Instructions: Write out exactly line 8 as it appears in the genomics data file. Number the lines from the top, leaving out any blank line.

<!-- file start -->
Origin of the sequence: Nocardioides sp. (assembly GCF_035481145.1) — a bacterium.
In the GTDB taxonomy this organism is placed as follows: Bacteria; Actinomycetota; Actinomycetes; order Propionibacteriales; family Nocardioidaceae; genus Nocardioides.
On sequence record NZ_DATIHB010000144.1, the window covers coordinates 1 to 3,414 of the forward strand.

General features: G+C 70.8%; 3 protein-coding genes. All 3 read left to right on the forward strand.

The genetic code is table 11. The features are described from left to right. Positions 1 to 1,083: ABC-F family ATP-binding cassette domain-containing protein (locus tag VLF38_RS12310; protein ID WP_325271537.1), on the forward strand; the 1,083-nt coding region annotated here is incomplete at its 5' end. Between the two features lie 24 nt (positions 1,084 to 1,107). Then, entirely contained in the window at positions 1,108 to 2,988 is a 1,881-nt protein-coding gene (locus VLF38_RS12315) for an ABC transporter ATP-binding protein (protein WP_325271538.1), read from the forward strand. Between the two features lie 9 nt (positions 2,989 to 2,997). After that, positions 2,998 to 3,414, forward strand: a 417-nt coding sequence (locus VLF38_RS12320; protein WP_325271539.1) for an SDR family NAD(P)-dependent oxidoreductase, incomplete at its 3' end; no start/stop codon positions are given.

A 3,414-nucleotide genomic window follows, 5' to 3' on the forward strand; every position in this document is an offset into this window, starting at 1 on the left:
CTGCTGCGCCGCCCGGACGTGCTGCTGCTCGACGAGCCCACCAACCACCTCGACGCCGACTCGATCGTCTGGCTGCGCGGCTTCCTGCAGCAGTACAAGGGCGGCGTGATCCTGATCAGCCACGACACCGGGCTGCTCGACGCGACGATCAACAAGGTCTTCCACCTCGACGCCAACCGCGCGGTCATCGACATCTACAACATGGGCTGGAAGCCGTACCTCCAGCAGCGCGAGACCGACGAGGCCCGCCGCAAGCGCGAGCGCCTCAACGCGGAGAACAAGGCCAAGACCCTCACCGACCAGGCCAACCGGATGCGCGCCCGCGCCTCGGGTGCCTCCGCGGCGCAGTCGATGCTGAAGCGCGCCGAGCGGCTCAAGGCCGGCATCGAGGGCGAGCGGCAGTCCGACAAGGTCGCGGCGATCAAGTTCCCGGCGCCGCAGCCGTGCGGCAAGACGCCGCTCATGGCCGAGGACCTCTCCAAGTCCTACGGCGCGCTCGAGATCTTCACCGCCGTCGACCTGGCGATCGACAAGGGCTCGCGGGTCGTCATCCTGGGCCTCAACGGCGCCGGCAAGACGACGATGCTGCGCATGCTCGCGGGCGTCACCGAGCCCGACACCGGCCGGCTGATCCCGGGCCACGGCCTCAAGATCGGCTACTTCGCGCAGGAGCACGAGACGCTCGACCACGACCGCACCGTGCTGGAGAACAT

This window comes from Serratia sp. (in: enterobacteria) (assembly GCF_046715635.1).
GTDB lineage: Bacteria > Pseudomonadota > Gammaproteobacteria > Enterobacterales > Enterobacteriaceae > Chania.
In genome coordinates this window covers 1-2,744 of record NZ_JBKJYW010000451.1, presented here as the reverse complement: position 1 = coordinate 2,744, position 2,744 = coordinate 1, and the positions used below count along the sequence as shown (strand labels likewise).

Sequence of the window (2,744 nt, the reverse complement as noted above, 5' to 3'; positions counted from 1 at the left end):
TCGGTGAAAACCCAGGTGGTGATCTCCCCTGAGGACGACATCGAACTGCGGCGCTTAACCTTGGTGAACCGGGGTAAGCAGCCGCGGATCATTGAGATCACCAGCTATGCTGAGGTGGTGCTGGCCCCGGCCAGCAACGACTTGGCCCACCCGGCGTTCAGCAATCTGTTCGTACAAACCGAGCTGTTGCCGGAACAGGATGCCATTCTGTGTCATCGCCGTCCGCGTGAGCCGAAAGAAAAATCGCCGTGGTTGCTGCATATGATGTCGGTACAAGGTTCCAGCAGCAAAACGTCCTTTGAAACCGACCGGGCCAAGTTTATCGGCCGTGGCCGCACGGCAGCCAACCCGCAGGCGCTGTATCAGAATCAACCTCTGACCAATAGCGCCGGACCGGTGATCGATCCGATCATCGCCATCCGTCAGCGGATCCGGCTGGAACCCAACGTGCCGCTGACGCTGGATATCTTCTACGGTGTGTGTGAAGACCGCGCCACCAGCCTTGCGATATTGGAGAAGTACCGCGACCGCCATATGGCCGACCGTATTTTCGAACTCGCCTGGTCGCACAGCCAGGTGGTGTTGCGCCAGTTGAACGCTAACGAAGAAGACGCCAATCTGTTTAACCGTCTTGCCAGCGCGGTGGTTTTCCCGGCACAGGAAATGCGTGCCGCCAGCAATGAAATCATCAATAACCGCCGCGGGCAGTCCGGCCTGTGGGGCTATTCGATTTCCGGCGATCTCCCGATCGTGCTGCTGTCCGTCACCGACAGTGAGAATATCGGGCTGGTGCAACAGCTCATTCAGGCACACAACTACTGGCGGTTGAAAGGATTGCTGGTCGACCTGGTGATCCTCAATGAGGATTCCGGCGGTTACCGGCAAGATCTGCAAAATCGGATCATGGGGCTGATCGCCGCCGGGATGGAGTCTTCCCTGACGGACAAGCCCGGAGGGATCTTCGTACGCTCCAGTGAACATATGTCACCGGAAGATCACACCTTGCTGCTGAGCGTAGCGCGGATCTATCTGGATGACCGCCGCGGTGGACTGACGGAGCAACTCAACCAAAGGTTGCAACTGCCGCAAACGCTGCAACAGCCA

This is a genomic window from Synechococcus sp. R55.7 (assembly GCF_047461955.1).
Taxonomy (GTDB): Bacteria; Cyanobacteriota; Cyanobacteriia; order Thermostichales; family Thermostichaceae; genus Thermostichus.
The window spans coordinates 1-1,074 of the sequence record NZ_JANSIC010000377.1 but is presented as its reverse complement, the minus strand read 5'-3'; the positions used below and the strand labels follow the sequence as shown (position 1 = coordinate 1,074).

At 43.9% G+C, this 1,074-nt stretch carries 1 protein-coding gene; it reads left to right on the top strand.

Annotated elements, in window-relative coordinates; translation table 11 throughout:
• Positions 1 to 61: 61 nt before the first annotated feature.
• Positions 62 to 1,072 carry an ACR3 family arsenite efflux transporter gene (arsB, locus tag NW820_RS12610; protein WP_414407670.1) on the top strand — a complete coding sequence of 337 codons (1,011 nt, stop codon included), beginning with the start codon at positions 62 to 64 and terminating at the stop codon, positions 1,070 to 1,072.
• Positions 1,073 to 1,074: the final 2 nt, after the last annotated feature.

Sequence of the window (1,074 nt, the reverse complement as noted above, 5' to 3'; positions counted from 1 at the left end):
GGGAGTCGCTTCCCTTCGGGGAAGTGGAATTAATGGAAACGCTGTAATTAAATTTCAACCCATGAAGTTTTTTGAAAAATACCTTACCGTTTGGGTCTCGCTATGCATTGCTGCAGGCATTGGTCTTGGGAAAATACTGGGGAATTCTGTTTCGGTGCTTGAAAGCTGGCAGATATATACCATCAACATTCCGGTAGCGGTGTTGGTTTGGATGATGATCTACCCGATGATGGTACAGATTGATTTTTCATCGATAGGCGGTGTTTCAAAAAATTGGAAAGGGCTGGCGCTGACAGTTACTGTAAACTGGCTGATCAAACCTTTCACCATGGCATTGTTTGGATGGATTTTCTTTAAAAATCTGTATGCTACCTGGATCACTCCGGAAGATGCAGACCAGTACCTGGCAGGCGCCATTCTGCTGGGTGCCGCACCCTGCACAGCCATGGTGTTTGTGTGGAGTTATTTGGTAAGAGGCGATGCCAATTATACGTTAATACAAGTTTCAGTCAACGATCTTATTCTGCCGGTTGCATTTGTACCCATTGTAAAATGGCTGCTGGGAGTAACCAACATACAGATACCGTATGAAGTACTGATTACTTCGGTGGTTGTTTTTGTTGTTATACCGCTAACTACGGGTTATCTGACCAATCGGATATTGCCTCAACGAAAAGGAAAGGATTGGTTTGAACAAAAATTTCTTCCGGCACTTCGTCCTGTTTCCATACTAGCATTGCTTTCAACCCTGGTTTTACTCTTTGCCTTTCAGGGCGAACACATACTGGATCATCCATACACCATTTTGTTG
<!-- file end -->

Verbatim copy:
This window comes from Serratia sp. (in: enterobacteria) (assembly GCF_046715635.1).